The second element, i.e., whether Capistrano should have recognized that the work was likely to create such a risk, is also a question of fact to be resolved by the trier of fact. As noted in the comment to section 413, "the extent of the employer's knowledge and experience in the field of work to be done is to be taken into account; and an inexperienced widow employing a contractor to build a house is not to be expected to have the same information, or to make the same inquiries, as to whether the work to be done is likely to create a peculiar risk of physical harm to others, or to require special precautions, as is a real estate development company employing a contractor to build the same house." Here the employer of the independent contractor was a real estate developer. While the plaintiff stresses the fact that Capistrano caused the electric wires to be moved in order to permit a pile driver to set the piers for the bridge, it does not necessarily follow that Capistrano should have known that a crane would create a peculiar unreasonable risk of physical harm absent special precautions. It may be that the piers could not have been set by the pile driver unless the electric wires were removed, but clearly the crane could have done its job even though the electric wires were not removed. Moreover, the electric wires were at a greater height when the crane was being operated than they were prior to their removal to accommodate the pile driver.
(1b) On the other hand, Capistrano contracted to have the bridge built from which it must be inferred (for the purpose of ruling on the motion for a nonsuit) that it knew what was involved in the construction. Capistrano knew where the electric wires were located with relation to the bridge and it "was fully aware of the fact that there was yet crane work to be done with respect to the building of this bridge." We think that the facts disclosed by the opening statement would permit a trier of fact to conclude that Capistrano should have recognized that the work was likely to create, during its progress, a peculiar unreasonable risk of physical harm to the plaintiff and other employees of the general contractor.
Capistrano asserts in its brief that because the opening statement did not reveal that Capistrano "had any knowledge that a crane was being used and operated at the time [plaintiff] sustained his injuries" the requisite knowledge was lacking. If Capistrano had provided in the contract that the general contractor should take the requisite special precautions, Capistrano would not have been liable under section 413 of the Restatement Second of Torts, but if the contractor had not taken those precautions, Capistrano nonetheless would be liable under section 416 of the Restatement Second of Torts. (8) The necessary implication of that consequence is that the employer of the independent contractor must keep apprised of the progress of work which at some stage is likely to create a peculiar unreasonable risk of physical harm absent special precautions so that the employer may take the special precautions if the independent contractor does not do so. If the crane work should have been recognized by Capistrano as likely to create a peculiar unreasonable risk of physical harm absent special precautions, liability cannot be avoided by Capistrano's lack of knowledge that the crane would be operated on December 9, 1964. (See Brooks, Tort Liability of Owners and General Contractors for On-The-Job Injuries to Workmen (1965) 13 U.C.L.A.L.Rev. 99 at p. 114.)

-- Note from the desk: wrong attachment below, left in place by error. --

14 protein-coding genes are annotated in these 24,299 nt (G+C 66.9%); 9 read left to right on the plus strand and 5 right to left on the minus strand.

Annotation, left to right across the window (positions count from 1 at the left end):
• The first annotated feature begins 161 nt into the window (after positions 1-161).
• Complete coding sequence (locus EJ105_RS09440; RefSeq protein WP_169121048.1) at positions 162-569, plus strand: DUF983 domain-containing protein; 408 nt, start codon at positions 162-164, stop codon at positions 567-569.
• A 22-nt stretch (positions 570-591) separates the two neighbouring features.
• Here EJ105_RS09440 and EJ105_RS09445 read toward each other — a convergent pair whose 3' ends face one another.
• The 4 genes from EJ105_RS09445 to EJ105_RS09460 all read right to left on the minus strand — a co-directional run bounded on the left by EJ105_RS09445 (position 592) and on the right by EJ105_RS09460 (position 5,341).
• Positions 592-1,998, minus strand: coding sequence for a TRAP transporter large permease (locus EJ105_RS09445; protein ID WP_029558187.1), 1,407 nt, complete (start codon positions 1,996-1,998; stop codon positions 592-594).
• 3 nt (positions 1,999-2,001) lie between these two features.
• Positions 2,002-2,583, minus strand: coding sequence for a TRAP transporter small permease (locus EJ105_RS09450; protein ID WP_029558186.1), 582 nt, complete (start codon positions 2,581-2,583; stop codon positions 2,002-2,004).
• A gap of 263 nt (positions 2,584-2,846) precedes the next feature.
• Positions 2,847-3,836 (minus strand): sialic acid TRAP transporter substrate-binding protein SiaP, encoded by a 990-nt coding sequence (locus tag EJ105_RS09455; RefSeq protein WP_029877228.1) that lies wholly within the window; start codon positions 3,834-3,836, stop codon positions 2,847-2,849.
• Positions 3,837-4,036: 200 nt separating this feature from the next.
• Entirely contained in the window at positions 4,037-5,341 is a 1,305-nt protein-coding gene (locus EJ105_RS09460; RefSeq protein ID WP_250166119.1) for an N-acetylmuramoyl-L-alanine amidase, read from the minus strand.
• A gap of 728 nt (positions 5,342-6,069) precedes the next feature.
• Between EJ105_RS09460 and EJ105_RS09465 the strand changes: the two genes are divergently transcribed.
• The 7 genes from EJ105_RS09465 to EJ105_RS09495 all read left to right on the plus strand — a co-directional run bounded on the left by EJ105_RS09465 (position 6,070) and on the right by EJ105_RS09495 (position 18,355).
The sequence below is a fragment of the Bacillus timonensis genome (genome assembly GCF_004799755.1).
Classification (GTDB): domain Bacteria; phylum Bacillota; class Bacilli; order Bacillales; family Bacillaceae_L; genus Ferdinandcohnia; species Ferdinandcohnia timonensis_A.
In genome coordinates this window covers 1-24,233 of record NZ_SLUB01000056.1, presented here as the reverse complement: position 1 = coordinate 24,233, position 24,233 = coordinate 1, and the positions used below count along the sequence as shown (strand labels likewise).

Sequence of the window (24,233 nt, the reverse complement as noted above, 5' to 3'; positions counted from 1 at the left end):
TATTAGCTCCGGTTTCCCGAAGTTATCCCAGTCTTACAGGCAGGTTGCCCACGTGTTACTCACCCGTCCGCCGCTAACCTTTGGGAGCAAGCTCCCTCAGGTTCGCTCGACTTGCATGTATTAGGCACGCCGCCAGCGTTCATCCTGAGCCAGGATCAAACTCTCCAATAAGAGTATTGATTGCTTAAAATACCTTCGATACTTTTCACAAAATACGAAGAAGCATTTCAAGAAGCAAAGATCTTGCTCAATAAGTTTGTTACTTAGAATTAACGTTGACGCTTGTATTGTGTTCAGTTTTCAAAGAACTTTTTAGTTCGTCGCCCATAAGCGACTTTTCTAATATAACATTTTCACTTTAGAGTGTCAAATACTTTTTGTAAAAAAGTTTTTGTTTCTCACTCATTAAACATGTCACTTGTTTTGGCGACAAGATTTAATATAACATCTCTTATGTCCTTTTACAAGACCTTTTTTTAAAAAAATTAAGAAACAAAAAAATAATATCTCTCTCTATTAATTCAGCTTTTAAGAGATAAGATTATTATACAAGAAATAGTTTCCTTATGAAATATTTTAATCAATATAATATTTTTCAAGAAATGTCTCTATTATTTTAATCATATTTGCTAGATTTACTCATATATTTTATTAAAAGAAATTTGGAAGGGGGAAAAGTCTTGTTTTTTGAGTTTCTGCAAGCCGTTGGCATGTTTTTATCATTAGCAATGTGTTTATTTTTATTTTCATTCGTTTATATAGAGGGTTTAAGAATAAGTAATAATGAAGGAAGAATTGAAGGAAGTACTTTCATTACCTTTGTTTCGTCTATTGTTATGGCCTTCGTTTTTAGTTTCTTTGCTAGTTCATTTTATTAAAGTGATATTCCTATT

(1c) In the light of our conclusion that the opening statement was sufficient to indicate that plaintiff might have obtained judgment pursuant to section 413 of the Restatement Second of Torts as an exception to the general rule, it is unnecessary for us to determine whether the opening statement was sufficient to state a cause of action under another exception (such as Rest.2d Torts, § 427).
The judgment is reversed.
Wood, P.J., and Thompson, J., concurred.
Respondent's petition for a hearing by the Supreme Court was denied January 6, 1971.